Like many of the disciplines concerned with designing for the web, content strategy is a rich and colourful conglomerate of overlapping approaches. Can we really square the circle of being a content strategist and not being, in some senses, an information architect, user experience designer, or technical communicator?
This isn’t to say that the content strategist lacks the defining element of their professional purpose. On the contrary, I believe that when every facet, subset, and silo is boiled down all that remains is the single task of understanding how an organisation can be effective with their content – everything else, that’s fuelled and measured by it, I regard as external.
Working out why and how an organisation’s content needs to change cannot be achieved without three key considerations: the status and potential of the content itself, the platform that supports its delivery, and the people involved in its creation. The potentially dizzying amount of skills and responsibilities this requires means the content strategist must seek out all the available knowledge within an organisation, capture it, and use it effectively. Clear communication, a respect for each other’s skills and time, and a shared common goal can help forge the working partnerships that make such changes possible.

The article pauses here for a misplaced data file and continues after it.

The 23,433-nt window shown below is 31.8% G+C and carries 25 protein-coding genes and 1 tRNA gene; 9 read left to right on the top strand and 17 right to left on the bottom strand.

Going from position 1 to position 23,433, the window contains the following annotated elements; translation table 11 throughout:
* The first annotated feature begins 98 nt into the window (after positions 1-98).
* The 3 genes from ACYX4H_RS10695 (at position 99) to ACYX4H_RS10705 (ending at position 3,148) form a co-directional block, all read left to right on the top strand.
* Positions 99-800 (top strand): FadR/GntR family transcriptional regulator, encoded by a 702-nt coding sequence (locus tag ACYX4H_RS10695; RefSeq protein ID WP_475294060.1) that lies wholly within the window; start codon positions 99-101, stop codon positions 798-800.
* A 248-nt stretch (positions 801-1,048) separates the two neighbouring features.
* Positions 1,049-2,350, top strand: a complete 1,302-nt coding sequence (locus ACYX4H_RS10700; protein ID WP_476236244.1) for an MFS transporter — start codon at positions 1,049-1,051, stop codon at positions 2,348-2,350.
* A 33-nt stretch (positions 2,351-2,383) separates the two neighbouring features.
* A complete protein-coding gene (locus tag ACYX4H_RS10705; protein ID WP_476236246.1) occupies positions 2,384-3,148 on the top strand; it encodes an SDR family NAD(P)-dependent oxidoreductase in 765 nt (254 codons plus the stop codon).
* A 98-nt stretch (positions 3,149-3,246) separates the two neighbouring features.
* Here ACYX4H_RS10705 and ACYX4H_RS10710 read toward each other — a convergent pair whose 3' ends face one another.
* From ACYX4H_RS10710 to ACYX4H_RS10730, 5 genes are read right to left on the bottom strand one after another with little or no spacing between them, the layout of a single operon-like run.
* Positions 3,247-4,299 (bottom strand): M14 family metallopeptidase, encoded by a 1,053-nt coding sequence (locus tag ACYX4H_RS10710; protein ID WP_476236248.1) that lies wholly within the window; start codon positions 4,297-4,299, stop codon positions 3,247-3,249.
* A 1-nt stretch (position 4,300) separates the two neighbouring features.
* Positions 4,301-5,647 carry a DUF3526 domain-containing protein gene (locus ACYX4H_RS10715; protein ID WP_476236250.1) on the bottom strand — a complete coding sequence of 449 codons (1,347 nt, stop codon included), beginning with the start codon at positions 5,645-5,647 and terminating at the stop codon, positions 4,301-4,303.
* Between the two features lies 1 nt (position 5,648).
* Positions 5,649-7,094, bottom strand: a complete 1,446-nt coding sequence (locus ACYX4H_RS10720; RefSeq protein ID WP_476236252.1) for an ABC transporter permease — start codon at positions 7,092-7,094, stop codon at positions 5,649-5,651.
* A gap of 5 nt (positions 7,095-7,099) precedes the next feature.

Partners for the content strategist (827 KB)
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